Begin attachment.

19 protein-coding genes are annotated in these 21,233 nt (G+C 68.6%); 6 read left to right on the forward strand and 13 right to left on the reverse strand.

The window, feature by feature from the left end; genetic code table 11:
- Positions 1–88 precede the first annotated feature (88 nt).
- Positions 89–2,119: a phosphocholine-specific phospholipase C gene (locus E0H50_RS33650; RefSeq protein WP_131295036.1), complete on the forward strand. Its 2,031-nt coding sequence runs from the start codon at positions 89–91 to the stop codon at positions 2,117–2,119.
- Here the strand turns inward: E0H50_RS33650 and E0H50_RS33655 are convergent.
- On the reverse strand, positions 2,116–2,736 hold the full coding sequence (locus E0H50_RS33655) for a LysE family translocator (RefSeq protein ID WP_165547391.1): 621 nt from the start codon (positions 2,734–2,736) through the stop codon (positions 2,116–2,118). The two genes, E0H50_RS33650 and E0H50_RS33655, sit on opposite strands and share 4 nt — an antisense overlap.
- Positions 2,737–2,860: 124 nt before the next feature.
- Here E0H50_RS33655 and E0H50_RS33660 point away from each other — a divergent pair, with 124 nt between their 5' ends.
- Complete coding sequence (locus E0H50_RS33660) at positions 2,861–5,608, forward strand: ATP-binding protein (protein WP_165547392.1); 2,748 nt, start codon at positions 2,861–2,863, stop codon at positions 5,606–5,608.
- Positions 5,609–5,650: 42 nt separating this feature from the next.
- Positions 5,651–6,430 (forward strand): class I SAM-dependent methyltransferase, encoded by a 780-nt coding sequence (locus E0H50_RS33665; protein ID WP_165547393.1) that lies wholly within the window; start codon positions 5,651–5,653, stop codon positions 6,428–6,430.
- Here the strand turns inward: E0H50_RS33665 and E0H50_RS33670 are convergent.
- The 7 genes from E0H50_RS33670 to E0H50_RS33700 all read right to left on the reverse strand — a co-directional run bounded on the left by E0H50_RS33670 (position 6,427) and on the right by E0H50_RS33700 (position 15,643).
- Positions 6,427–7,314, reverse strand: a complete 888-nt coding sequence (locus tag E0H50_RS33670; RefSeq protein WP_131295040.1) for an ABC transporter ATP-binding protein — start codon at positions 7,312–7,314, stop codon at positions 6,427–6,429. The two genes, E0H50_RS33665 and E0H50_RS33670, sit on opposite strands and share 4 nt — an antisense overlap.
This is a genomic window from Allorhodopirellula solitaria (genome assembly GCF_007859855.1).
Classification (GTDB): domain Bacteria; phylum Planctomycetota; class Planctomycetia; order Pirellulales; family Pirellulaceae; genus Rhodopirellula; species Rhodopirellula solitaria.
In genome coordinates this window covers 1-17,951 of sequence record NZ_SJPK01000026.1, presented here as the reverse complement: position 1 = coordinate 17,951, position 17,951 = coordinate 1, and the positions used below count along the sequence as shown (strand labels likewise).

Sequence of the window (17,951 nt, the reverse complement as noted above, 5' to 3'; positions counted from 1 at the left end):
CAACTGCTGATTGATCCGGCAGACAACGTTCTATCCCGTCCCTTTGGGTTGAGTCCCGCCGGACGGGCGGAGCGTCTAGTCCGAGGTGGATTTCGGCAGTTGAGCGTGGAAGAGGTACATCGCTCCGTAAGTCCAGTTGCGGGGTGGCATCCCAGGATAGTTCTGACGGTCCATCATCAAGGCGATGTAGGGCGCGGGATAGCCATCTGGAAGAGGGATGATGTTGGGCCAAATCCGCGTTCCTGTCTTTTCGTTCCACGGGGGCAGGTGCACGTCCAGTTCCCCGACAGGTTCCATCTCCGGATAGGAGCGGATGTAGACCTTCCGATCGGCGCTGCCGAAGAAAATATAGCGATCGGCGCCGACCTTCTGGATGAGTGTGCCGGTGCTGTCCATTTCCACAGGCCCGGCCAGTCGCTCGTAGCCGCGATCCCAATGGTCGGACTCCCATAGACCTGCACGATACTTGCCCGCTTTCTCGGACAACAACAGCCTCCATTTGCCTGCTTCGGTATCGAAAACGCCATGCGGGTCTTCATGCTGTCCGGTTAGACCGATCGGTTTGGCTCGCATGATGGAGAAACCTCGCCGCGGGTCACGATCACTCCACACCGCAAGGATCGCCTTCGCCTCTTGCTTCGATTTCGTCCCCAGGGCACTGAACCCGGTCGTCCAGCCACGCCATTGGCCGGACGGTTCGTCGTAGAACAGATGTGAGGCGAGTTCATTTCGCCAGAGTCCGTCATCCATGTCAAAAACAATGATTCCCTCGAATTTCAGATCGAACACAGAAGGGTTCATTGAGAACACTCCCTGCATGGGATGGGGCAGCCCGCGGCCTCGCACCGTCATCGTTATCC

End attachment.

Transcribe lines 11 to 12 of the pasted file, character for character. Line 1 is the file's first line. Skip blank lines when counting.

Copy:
- Positions 5,651–6,430 (forward strand): class I SAM-dependent methyltransferase, encoded by a 780-nt coding sequence (locus E0H50_RS33665; protein ID WP_165547393.1) that lies wholly within the window; start codon positions 5,651–5,653, stop codon positions 6,428–6,430.
- Here the strand turns inward: E0H50_RS33665 and E0H50_RS33670 are convergent.